Pompton Plains was a suburban prototype in the mid-1970's. Just green enough to still be considered far from the city (New York), with a neighborly fashion not uncommon in the previous decades, and just enough concrete not to blend into the rolling horse farms and golf courses toward the central part of the state. My family lived in a two-story brick house on Birch Road.
Families had parties at the firehouse and kids road their bikes up and down the streets of non-developmental subdivisions. One summer was particularly memorable for me, a three-year old, and would prove to be the last round-up of memories that I'd hold from my suburban childhood, as the next summer I would move into a one hundred-year old farmhouse on thirty acres in rural Pennsylvania.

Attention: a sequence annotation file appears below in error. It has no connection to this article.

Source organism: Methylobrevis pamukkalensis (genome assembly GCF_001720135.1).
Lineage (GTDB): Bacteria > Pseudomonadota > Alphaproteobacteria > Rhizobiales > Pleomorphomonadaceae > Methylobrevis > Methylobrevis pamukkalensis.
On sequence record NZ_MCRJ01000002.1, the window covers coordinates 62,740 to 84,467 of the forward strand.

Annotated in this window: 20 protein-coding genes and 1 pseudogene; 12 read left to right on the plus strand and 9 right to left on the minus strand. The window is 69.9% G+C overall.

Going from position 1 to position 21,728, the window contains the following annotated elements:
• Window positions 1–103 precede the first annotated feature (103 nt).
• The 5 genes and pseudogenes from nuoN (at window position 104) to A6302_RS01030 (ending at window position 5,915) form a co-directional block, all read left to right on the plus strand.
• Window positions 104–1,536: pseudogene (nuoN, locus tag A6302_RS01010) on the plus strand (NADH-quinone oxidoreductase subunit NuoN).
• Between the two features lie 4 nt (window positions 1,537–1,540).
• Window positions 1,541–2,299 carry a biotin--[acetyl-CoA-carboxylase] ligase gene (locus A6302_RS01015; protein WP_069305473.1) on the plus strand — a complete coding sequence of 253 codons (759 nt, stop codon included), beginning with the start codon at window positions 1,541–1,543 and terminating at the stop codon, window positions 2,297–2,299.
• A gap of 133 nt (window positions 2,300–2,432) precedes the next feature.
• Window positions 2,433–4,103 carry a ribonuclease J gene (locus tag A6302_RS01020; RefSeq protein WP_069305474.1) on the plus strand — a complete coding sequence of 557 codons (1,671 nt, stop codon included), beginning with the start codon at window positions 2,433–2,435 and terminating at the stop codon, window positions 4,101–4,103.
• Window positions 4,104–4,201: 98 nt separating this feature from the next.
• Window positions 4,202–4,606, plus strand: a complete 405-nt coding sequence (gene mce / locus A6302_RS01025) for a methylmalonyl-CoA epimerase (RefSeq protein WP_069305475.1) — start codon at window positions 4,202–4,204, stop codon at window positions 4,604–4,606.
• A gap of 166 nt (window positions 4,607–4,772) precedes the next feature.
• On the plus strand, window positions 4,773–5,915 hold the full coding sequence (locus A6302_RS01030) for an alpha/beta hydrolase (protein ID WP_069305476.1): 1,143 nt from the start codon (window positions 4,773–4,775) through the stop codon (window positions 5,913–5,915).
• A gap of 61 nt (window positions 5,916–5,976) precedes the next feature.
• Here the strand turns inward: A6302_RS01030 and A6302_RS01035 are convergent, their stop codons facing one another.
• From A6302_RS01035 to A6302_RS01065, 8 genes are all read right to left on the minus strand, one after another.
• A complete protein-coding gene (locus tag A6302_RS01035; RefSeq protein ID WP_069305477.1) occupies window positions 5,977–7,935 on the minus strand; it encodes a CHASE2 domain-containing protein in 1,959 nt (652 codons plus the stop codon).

It was the fourth of July and the whole neighborhood was pilgrimaging to Main Street and the park where the fireworks would be displayed. Upon my father's six foot two inch shoulders, I moved along, above the crowd; in my hands rested a half-eaten package of Fig Newtons that I munched on contentedly. The energy and excitement that extended around me as everyone moved toward the park, the wave I seemed to ride, replays itself in my mind like a brownish-orangish 8 millimeter film.
It was one of the happiest moments I had for years to follow, as the adjustment to secluded rural life affected my social and emotional self deeply.
For that instant on Independence Day, I rode into the future without even knowing.